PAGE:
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Self-Defense: The Differences Between George Zimmerman And Curtis Reeves

By now you’ve all heard about the shooting in a Tampa area movie theater. 71 year-old Curtis Reeves, a retired Tampa Police Officer, got into an argument with a younger man who was allegedly texting during the movie previews. The younger man reportedly threw a bag of popcorn at Reeves, who responded by withdrawing his concealed firearm and shooting both the younger man and the younger man’s wife. The younger man died and Reeves has been charged with second-degree murder.

The media is trying to make comparisons between the Reeves case and the George Zimmerman case. As you know, Zimmerman was acquitted back in July 2013, in the shooting death of an unarmed teenager. At trial, Zimmerman’s defense team argued that he had shot 17 year-old Trayvon Martin in self-defense. That Martin had attacked Zimmerman without provocation and that Zimmerman reasonably feared that Martin would seriously injure or kill him. With a lack of an eyewitness or any concrete evidence indicating who the aggressor was in their confrontation, the jury had no choice but to find Zimmerman not guilty.

The Reeves matter is different. First and foremost, Reeves shot and killed the alleged victim in a movie theater. There are eyewitnesses to the incident.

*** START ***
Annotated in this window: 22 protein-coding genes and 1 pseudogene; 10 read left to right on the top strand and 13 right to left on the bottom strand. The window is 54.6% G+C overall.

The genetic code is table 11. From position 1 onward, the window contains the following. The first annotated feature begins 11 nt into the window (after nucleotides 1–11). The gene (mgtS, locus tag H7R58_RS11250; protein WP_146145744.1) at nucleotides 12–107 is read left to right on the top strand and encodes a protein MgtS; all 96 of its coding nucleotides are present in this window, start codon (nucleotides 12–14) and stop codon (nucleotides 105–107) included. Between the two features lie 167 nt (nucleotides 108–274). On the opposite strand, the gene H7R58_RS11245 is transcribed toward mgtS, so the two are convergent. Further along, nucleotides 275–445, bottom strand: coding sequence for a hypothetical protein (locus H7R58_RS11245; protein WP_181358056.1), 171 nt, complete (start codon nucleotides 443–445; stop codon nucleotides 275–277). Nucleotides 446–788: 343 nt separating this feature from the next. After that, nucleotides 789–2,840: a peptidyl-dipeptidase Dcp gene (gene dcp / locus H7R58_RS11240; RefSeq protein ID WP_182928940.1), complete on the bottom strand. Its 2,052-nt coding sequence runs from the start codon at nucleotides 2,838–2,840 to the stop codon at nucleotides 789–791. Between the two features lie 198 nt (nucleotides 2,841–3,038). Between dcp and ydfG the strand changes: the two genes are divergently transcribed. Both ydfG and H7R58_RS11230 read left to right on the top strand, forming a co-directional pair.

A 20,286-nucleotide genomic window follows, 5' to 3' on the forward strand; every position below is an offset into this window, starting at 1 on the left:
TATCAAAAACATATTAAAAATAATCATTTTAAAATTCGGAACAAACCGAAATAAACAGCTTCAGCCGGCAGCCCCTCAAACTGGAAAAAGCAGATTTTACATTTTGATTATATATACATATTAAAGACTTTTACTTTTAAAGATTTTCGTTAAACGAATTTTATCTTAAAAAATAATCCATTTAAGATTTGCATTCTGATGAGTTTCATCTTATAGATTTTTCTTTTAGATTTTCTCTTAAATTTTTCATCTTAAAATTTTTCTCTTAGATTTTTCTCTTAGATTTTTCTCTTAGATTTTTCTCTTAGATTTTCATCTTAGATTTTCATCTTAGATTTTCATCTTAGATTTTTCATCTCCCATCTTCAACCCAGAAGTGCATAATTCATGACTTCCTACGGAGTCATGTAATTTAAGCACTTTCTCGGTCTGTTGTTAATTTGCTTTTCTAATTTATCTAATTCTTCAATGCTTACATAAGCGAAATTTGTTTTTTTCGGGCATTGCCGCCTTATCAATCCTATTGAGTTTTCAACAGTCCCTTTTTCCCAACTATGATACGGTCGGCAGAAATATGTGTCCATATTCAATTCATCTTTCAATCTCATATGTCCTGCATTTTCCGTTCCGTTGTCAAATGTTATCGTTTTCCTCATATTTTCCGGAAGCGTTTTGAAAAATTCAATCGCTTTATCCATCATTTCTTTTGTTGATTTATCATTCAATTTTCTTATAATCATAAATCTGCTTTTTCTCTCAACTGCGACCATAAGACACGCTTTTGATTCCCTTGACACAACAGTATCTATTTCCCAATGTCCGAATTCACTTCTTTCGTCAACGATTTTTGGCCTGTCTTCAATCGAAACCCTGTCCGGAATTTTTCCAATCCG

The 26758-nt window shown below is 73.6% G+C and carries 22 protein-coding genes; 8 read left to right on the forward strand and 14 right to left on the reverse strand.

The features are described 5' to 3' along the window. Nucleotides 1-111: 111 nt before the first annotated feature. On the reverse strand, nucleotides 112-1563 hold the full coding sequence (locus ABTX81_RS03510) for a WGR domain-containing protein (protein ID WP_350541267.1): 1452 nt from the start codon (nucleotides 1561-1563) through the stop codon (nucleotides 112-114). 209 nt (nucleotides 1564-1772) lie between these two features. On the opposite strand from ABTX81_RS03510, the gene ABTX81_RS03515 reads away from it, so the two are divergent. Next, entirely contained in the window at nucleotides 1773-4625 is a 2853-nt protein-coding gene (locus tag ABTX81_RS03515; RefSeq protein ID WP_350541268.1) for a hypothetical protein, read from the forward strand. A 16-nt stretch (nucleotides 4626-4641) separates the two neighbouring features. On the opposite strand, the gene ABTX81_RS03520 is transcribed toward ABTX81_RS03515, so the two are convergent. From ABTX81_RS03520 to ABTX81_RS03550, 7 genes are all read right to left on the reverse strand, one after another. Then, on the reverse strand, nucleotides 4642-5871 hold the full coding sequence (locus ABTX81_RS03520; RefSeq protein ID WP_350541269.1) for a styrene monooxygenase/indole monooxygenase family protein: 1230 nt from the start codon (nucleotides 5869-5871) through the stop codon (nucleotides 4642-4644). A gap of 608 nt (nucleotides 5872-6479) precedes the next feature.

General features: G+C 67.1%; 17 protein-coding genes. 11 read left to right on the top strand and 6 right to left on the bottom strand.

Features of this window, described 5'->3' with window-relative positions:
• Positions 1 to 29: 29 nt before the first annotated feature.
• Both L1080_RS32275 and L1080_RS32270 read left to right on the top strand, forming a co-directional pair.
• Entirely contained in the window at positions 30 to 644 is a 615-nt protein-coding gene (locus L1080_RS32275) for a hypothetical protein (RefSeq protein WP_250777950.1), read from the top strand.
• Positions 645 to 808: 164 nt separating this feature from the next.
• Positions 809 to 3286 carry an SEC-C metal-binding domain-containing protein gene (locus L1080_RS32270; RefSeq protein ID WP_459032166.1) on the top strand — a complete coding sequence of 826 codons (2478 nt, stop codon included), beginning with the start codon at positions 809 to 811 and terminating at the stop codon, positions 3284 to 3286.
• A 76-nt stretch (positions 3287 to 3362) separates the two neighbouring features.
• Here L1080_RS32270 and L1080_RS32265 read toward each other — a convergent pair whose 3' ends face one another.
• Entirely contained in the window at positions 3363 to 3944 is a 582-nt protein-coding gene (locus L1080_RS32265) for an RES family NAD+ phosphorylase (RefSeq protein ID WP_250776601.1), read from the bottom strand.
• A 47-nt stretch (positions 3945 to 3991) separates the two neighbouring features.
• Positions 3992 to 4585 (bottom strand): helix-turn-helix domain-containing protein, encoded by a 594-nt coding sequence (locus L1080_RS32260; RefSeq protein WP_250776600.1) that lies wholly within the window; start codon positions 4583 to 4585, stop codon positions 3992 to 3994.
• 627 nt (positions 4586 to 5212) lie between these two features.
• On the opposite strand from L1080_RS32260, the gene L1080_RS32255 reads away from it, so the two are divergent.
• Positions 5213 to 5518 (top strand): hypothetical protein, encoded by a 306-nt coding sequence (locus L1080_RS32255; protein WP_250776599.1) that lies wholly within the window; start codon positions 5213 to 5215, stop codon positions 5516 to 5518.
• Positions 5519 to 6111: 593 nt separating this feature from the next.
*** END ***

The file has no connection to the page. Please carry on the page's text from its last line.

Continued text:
Also, the act of aggression on the part of the alleged victim included throwing a bag of popcorn at Reeves. Under no circumstances is that act, by itself, sufficient to warrant the use of deadly force.

Reeves, through his defense attorney, has stated that he felt threatened and fired his gun because he believed that the alleged victim intended to harm him. This defense can only work if the factual circumstances support it. In Zimmerman’s case, there was no evidence to refute the defense’s claim. Since the state always carries the burden of proof beyond a reasonable doubt in any criminal prosecution, the jury could not find Zimmerman not guilty for conduct not proven.

Remember - the law in Florida allows a person to use deadly force if they reasonably believe such force is necessary to save their own life or limb.

In the Reeves case, the jury and possibly the judge (if the defense files a Stand Your Ground motion) will be asked to determine whether the act of throwing a bag of popcorn at a reasonable person would justify the use of deadly force. I think anybody would answer no to that question.

The facts are just starting to come out but many details are still unknown or at the very least, unreported. Before we jump to conclusions we must know the distance between Reeves and the alleged victim, the body language of the alleged victim, whether the alleged victim was reaching for something or had otherwise concealed his hand. All of these details may be factors in assessing whether Reeves made a reasonable choice. If the alleged victim had only thrown popcorn at him, then no jury or judge is going to absolve Reeves of guilt.

If - and only if - other facts demonstrate that Reeves was in imminent danger of becoming a victim of serious violence, then there is a chance that he could be immune from prosecution under Stand Your Ground, or acquitted by a jury based on Florida’s justifiable use of deadly force jury instruction.

However, as the facts have been reported as of now, I do not see Reeves being acquitted or declared immune from prosecution. I believe the murder charge is just under the circumstances and that he will be rightfully convicted.

Eric Matheny is a criminal defense attorney practicing in Miami-Dade and Broward.